Like Water for Chocolate

Alfonso Arau, Mexico, 1993, 114 minutes

The most successful foreign language film in the US in 1993, and a surprisingly lucid adaptation of the magical realism literary genre into conventional filmic grammar; Like Water For Chocolate is a consummate piece of cinema. Blending food, sex, mysticism and history into a compelling yarn, it cruises along nicely and doesn't disappoint.

Tita is the youngest of three daughters in a Mexican family at the turn of the century. Being the youngest she is forbidden to marry and must instead look after her mother. She falls in love with Pedro, though, who asks for her hand. Tita's mother refuses and offers him Rosaura, Tita's elder sister, and Pedro accepts to be close to Tita. Tita reacts by pouring all her emotions into her cooking, with dramatic results: her sister's wedding cake makes all the guests sick; a year later she imbues a quails dish with her latent sexual desires, and her other sister Gertrudis is carried off naked by a soldier of the Revolution. Pedro and his family move away and Tita gets married, but their love remains etemal through many other upsets, culminating in a memorable climax.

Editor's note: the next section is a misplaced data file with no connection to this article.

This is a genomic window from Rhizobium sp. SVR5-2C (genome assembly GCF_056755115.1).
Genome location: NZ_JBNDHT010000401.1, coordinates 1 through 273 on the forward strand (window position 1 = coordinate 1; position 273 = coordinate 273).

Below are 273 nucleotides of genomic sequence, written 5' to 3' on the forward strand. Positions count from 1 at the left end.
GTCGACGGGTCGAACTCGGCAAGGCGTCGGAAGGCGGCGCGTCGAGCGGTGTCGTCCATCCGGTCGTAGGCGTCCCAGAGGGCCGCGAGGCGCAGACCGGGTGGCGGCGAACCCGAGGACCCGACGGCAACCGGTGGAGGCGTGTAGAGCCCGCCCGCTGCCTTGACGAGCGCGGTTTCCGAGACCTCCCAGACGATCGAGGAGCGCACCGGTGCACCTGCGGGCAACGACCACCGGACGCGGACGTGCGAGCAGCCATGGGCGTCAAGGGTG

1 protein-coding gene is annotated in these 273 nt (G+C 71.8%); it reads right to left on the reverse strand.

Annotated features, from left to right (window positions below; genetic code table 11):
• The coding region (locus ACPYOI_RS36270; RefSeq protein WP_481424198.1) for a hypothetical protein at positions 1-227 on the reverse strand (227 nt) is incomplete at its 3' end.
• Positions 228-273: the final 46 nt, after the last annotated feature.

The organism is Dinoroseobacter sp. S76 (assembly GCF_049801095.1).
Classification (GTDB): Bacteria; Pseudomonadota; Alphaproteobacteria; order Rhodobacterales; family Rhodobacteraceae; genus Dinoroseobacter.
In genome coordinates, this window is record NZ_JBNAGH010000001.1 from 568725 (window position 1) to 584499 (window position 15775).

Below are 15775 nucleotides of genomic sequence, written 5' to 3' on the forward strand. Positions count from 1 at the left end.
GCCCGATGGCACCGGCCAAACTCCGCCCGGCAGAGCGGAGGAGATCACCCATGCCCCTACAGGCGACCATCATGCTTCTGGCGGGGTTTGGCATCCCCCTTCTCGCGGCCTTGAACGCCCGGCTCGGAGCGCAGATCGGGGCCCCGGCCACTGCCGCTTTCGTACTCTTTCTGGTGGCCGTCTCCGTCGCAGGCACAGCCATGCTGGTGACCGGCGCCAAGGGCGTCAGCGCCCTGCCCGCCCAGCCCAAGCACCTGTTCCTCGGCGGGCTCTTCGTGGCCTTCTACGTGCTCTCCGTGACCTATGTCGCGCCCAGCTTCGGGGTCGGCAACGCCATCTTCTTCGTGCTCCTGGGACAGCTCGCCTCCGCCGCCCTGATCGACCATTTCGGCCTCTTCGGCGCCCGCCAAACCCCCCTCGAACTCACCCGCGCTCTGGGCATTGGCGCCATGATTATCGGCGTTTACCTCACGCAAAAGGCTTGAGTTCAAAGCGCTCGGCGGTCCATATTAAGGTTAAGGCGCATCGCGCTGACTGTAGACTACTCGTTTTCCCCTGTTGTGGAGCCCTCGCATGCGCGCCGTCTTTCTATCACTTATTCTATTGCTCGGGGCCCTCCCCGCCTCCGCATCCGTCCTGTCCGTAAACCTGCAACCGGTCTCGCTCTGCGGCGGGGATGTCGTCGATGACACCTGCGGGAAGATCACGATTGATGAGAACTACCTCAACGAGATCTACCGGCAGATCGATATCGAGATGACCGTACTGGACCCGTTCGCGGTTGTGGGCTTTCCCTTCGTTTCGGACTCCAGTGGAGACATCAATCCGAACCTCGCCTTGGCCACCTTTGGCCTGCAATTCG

Arau's adaptation of the hugely successful novel by Laura Esquivel retains many of the magical realist elements, such as the flood of tears at the beginning, the ridiculously long piece of knitting, and the fiery ending. It also keeps the food motif central with many truly mouth-watering dishes. However it's the deft characterisation and evocative cinematography that really render this a cinematic work unhampered by its literary roots. The performances are sympathetic and credible, the stand-outs being Lumi Cavazos as Tita and Claudette Maille, who is superb as the errant Gertrudis.

Review by Mark Radice
Taken from EUFS Programme 1994-95